I AM EXPRESSING my grave concern over views expressed by politicians regarding comments made by researchers and academics in an attempt to silence them.
In some countries where democracy is not supported and valued, people with critical views based on sound analysis are exterminated or deported if they are foreigners.
This would be bad for the development prospects of Papua New Guinea if we want to become a wealthy, wise and prosperous nation.
Current comments made by politicians about contributions attributed to Paul Barker, the executive director of Institute of National Affairs, at a National Research Institute-hosted budget forum last week are uncalled for.
The budget forum was looking at the implications of the PNG government budget for the sound development of our country. The forum was a venue where the public was invited to hear the views of experts who carried out sound analysis of the 2014 budget.
It sought to inform the public and decision-makers such as politicians so they might understand some of the dynamics and the possible outcomes of budgets passed by parliament.
The point made by Paul Barker, as I understood it, was about the opportunity costs of capital, where if you do one thing with the money you have, you cannot do other things.
So the question was, on what basis were decisions made on building new infrastructure in the National Capital District, such as the Paga ring road project, when the maintenance of other roads and services were in dire need of maintenance. Who would benefit from that road and who is missing out?
In the same vein, politicians berated three researchers from the National Research Institute who made a valuable contribution to the discussions on the recent UBS loan made by the current government to purchase Oil Search shares.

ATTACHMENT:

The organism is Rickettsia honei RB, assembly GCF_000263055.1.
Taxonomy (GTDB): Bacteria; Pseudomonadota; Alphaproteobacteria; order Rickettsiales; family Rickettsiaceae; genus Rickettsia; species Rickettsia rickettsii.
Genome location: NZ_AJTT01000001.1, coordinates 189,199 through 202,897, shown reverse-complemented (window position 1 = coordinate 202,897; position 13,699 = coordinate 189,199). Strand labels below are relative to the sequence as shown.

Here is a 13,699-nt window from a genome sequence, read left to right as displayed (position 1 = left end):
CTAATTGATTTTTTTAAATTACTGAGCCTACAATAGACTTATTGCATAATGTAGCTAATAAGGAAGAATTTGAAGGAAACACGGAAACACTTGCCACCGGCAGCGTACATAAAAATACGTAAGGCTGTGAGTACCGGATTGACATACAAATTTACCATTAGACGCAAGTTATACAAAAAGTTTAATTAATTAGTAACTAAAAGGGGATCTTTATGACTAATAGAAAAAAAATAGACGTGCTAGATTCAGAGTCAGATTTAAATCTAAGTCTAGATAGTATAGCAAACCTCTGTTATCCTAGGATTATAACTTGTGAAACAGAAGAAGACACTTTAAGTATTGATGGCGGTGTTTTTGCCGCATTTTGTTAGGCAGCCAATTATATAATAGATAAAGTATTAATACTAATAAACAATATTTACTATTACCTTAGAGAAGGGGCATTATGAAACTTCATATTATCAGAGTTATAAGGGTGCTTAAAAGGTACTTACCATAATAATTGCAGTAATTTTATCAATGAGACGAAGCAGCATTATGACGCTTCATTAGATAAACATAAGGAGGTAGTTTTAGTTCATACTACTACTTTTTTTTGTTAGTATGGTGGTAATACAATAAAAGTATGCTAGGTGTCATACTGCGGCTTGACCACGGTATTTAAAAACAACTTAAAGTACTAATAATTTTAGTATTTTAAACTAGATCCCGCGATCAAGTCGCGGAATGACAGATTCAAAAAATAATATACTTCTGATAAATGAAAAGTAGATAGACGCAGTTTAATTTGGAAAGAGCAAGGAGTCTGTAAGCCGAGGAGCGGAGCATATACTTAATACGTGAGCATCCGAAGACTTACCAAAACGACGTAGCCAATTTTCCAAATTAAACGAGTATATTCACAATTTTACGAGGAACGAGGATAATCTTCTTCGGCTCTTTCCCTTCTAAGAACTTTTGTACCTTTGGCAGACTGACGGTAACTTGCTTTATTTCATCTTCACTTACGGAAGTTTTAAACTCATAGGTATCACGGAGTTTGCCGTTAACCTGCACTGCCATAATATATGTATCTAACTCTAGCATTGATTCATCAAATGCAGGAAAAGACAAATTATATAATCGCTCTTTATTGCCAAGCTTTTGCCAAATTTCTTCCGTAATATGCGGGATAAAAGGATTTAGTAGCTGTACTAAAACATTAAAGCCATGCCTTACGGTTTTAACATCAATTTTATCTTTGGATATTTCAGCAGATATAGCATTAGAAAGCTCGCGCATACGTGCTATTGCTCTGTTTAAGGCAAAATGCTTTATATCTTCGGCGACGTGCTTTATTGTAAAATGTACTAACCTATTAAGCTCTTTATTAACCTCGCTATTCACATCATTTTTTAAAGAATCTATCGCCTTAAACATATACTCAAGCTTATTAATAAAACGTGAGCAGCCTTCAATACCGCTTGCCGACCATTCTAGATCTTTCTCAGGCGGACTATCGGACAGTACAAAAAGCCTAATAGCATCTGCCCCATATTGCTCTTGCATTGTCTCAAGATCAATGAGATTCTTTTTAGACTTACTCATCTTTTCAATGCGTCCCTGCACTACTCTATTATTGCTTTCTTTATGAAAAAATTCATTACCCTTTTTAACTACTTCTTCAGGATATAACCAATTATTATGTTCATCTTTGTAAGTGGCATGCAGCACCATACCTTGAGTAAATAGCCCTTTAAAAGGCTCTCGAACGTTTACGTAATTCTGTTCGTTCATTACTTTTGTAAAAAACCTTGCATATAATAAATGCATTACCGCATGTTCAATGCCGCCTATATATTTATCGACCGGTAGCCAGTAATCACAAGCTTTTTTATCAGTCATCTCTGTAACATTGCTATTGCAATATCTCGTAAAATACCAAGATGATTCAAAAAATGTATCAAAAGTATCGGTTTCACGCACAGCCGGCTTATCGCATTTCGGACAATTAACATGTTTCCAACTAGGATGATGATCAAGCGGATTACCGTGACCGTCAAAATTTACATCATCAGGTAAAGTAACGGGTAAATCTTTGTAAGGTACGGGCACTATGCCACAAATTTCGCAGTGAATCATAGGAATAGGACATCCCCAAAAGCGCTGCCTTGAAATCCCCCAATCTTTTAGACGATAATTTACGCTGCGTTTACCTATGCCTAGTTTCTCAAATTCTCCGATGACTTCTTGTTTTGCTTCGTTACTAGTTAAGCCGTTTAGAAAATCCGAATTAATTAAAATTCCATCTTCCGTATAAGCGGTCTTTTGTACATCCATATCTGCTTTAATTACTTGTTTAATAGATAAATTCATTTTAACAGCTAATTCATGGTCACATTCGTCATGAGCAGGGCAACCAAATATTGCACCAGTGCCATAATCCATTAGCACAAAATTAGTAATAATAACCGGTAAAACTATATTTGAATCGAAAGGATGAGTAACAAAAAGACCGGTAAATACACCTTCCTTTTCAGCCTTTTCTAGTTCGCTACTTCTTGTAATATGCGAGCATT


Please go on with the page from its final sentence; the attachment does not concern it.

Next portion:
Papua New Guineans in a democracy need to question our leaders on such matters so the decisions they make are in the best interests and well-being of the wider majority.
So rather than trying to silence researchers and critics, politicians and their advisers should look at the arguments and debate the ideas, putting to the public their own positions.
In that way, the public can be better informed; likewise putting pressure on leaders to be accountable and to make better decisions for our people and country.
In a democratic country, various institutions have a role to play and their independence must be respected. The governing institutions such as the parliament, executive government, opposition, courts, and police, all play a vital role in governing the country.
In the same way, the business sector such as private and public enterprises, their boards and management, financial institutions et cetera have to perform their roles without interference, guided by the legislations and values developed over time that they operate within.
In the same way academics at universities and in specialised research institutes - whose work in creating knowledge has been long evolved based on the principles of free thought, critical opinion and debate - must be respected. We also have a critical role to play in the community and the development of our country.
It is difficult to attract as well as retain well qualified foreign academics at PNG’s universities and research institutions. It is even more difficult when our government tries to put a clamp on free thinking and debate, the cornerstone of academia.
The quality of teaching and learning at our universities is quite poor, and such comments and decisions of government do not help.
Finally, I want to warn our politicians and leaders on a growing culture of surrounding themselves with “yes, yes” people as advisers and bureaucratic leaders.
There are also many carpetbaggers who praise our leaders for every decision they make, whether it is good or not. I am reminded of the fairy tale about the ‘Emperor With No Clothes’.
If you do not hear and appreciate dissenting views, you will not see the fallacy of some of the ideas and decisions you make.
Silencing critics is not the answer. Engage in the debate of the ideas – shoot the message, not the messenger.
Dr Thomas Webster is Director of the PNG National Research Institute